Celebrating Tomatoes

Summer's Most Popular Food

Celebrating Tomatoes

Summer's Most Popular Food

Remember all that rain we've been having this summer? One of the side effects of all that wet and cool weather is that a fungus is threatening this year's crop of New Jersey tomatoes, plus local potatoes. It's not a full-blown crisis yet, but it's a serious concern and local farmers are on high alert.

Phytophthora infestans. It's the same fungus that caused the 19th century potato famine in Ireland and it seems to have equal impact on both potatoes and tomatoes. There are fungicides that can inhibit or kill the fungus but of course, that would mean any treated plants would lose their organic status. Still, the fungicides would save crops for tomato farmers in New Jersey and on Long Island, and also for anyone lucky enough to have stakes of tomato plants in their back yards.

The tomato is one of my favorite foods. In the winter, when they're mostly tasteless, I satisfy my cravings with cherry tomatoes -- one of the best choices among winter produce -- and also plum tomatoes which I always eat cooked (usually slow roasted) and never raw. But come August and September, I'm in tomato paradise and will hunt for the best choices of New Jersey tomatoes for their big, robust flavor. Reading about this fungus threat is very upsetting -- upsetting for the threat to local farmers and upsetting for my plans to do my first tomato canning.

But last weekend I found my first New Jersey reds and while I'm grateful, I'm reminded how the whims of nature, like a soaking wet summer, can endanger our food supply. And this is without the man-made harm that's done with supersized carbon footprints, chemicals, and turning major acreage over to growing corn syrup.

Back to tomatoes. Our crops are fragile and the season is short so get them while you can. And enjoy the pleasure of eating them. If like me you'd be happy eating tomatoes every day, here are some ways to do so.


See our recipe database for most of these recipes.

Instead of sauce, you can also make your own tomato paste to use now or preserve for winter cooking.

How To Make Tomato Paste

2 pounds ripe tomatoes, preferably locally grown and in-season
Salt

  1. Have a large saucepan of water boiling.
  2. Have a large bowl of iced water standing by.
  3. Take each tomato and give a small score, an "X" mark, at the top. Place in the boiling water and count to 5 (as in "one Mississippi, two Mississippi, etc.) and using a slotted spoon, transfer to the iced water. You don't want to leave the tomatoes in the boiling water for too long because the heat will begin to cook the tomato and make them mealy.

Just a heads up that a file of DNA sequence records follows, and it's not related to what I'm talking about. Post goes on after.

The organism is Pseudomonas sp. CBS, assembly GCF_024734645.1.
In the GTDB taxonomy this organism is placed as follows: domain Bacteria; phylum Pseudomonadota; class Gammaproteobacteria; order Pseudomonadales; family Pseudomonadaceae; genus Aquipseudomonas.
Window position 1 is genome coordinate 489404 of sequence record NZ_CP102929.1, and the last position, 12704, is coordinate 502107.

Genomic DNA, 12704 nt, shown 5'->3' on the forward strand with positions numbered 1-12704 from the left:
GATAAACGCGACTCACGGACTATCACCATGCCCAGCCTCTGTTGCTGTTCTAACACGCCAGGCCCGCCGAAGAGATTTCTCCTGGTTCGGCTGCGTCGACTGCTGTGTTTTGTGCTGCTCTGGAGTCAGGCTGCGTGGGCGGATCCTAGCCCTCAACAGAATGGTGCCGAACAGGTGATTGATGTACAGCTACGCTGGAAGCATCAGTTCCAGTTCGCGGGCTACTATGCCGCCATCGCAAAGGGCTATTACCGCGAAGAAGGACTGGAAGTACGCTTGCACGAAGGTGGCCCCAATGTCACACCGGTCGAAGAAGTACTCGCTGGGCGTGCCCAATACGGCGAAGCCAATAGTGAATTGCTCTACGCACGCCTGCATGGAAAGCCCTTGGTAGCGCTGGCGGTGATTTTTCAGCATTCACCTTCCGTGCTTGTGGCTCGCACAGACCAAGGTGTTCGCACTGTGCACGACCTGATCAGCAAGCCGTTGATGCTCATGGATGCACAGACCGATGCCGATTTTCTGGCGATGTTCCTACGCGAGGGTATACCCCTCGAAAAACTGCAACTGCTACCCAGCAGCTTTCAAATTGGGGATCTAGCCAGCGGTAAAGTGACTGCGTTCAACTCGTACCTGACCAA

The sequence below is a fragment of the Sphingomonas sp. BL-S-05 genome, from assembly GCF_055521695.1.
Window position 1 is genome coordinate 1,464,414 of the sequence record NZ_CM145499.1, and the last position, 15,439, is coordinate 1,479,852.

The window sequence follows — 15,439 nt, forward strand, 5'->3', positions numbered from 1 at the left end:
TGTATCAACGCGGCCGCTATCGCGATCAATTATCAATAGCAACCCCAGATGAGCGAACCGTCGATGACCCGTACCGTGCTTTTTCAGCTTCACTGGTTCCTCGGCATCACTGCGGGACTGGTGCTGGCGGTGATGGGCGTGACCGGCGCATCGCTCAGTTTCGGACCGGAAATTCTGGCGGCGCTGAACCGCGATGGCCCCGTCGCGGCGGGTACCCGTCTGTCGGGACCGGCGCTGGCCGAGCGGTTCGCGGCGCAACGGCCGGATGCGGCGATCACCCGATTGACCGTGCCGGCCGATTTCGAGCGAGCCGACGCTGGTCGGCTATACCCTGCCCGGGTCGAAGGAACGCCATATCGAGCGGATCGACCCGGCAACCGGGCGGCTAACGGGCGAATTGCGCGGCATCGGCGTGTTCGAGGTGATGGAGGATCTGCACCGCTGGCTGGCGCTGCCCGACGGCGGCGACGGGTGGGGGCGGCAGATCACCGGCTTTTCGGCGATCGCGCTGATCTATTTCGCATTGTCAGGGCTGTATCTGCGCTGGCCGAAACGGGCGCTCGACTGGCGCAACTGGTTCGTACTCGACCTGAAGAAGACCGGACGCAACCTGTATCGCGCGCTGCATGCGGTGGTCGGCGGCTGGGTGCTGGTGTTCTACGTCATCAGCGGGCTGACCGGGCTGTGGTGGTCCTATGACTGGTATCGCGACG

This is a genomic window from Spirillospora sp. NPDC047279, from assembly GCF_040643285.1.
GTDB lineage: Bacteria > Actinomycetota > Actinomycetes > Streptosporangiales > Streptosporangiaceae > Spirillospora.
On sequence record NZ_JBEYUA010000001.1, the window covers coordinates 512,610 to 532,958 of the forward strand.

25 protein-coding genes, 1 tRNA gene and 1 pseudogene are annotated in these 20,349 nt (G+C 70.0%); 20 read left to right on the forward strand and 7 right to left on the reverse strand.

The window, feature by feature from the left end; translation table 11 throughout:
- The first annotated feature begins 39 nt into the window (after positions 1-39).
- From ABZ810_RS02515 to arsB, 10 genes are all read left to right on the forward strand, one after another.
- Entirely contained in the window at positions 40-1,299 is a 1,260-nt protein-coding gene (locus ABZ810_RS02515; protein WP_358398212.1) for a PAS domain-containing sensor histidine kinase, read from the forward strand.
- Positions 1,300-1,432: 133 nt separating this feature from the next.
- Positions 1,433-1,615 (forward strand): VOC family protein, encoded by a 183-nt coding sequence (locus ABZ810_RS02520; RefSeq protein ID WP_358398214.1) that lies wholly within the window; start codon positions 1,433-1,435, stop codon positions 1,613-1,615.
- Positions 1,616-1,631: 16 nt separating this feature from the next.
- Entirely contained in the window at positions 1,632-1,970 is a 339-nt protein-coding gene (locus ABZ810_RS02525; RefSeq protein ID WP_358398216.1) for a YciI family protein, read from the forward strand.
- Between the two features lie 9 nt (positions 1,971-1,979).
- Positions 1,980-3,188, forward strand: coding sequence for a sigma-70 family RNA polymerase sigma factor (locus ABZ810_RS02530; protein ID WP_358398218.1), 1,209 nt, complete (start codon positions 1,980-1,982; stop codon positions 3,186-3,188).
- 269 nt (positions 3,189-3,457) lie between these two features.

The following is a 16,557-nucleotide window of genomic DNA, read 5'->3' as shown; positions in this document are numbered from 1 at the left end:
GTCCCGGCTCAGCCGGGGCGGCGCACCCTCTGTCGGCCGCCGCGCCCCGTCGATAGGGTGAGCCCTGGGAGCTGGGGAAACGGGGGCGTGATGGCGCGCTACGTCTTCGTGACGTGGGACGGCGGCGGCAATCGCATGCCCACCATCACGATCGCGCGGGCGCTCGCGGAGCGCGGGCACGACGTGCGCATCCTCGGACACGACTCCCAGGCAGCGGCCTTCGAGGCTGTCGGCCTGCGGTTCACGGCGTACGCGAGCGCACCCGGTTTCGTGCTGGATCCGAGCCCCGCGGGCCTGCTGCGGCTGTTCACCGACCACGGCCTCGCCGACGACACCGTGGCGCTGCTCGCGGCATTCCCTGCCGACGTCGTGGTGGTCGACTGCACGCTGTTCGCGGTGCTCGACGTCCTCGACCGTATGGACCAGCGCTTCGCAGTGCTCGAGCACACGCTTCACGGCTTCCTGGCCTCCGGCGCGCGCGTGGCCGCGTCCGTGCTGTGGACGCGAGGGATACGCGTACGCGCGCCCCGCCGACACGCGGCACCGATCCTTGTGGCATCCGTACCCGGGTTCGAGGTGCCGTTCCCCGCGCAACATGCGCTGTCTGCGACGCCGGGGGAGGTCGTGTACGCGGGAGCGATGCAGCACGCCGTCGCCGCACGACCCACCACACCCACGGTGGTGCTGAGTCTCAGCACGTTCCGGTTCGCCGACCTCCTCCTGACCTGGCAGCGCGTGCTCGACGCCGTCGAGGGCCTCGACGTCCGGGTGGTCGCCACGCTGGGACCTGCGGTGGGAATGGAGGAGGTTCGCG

4. Using a paring knife and your fingers, peel off the skin.
  5. Remove and discard the core and seeds from each tomato. Transfer the remaining tomato pulp to the basket of a food processor. Purée until smooth. Depending on the size of your food processor and quantity of tomatoes you may need to do the puréeing in batches.
  6. Transfer the tomato liquid to a large saucepan. Bring to a boil and reduce to lively simmer, stirring often, and cook for about 20 minutes until the liquid has reduced to a thick paste. Watch the pan, especially toward the end of the cooking so that the tomatoes don't burn.
  7. Remove from the heat. Add a pinch of salt. Taste and add more salt if necessary but what you're going for is the intense taste of a tomato, not a sauce.
  8. Let cool. Transfer to small storage containers and refrigerate or freeze.


If canning, follow instructions from a reliable cookbook or instruction manual to safely complete the canning process.

What to do with tomato paste? Add it to chicken stock, couscous, beef stew, lentil soup, or any other recipe that will benefit from its subtle acidity and complexity. I plan to save mine to make one of my favorite pastas, a pantry dinner called Spaghetti With Tomato Paste and Garlic.  See our recipe.

A final remember: never refrigerate tomatoes. The chill will turn the flesh to sugar and the flavor will be lost and the texture will change. If you cut a tomato in half and want to leave it for the next day, cover the cut surface with a piece of plastic wrap and leave the tomato cut side down on the counter, out of the sun. It will taste better tomorrow if you store it that way than if you refrigerated it.

And let's keep our fingers crossed that our New Jersey tomato farmers run that fungus out of town.

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GreenmarketsTomatoesAugustSeptember

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